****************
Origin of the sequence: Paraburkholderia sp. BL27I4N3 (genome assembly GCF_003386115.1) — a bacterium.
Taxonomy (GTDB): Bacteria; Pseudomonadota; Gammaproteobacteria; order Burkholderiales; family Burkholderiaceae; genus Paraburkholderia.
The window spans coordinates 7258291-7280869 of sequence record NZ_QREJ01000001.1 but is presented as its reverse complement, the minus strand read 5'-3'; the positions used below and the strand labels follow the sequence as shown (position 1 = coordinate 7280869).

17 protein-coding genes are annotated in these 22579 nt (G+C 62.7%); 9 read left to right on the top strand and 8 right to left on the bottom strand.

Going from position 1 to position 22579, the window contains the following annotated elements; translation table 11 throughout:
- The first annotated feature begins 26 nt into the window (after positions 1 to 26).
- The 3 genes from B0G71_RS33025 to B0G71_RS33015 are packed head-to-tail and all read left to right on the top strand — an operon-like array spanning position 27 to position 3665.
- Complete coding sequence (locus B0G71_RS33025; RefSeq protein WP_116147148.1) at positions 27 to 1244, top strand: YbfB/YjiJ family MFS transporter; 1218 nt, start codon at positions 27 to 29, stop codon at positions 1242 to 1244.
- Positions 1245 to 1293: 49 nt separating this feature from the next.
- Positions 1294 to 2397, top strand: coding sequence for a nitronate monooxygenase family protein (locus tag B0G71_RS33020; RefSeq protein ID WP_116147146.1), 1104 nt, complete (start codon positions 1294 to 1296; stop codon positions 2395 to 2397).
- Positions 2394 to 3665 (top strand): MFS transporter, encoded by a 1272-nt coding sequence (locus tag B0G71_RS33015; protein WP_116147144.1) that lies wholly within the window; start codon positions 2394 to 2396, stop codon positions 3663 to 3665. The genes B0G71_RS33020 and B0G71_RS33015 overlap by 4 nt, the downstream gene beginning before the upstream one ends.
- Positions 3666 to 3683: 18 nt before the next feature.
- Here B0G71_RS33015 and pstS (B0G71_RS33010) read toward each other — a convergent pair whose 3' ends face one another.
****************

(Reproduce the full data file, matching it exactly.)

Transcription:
Origin of the sequence: Paraburkholderia sp. BL27I4N3 (genome assembly GCF_003386115.1) — a bacterium.
Taxonomy (GTDB): Bacteria; Pseudomonadota; Gammaproteobacteria; order Burkholderiales; family Burkholderiaceae; genus Paraburkholderia.
The window spans coordinates 7258291-7280869 of sequence record NZ_QREJ01000001.1 but is presented as its reverse complement, the minus strand read 5'-3'; the positions used below and the strand labels follow the sequence as shown (position 1 = coordinate 7280869).

17 protein-coding genes are annotated in these 22579 nt (G+C 62.7%); 9 read left to right on the top strand and 8 right to left on the bottom strand.

Going from position 1 to position 22579, the window contains the following annotated elements; translation table 11 throughout:
- The first annotated feature begins 26 nt into the window (after positions 1 to 26).
- The 3 genes from B0G71_RS33025 to B0G71_RS33015 are packed head-to-tail and all read left to right on the top strand — an operon-like array spanning position 27 to position 3665.
- Complete coding sequence (locus B0G71_RS33025; RefSeq protein WP_116147148.1) at positions 27 to 1244, top strand: YbfB/YjiJ family MFS transporter; 1218 nt, start codon at positions 27 to 29, stop codon at positions 1242 to 1244.
- Positions 1245 to 1293: 49 nt separating this feature from the next.
- Positions 1294 to 2397, top strand: coding sequence for a nitronate monooxygenase family protein (locus tag B0G71_RS33020; RefSeq protein ID WP_116147146.1), 1104 nt, complete (start codon positions 1294 to 1296; stop codon positions 2395 to 2397).
- Positions 2394 to 3665 (top strand): MFS transporter, encoded by a 1272-nt coding sequence (locus tag B0G71_RS33015; protein WP_116147144.1) that lies wholly within the window; start codon positions 2394 to 2396, stop codon positions 3663 to 3665. The genes B0G71_RS33020 and B0G71_RS33015 overlap by 4 nt, the downstream gene beginning before the upstream one ends.
- Positions 3666 to 3683: 18 nt before the next feature.
- Here B0G71_RS33015 and pstS (B0G71_RS33010) read toward each other — a convergent pair whose 3' ends face one another.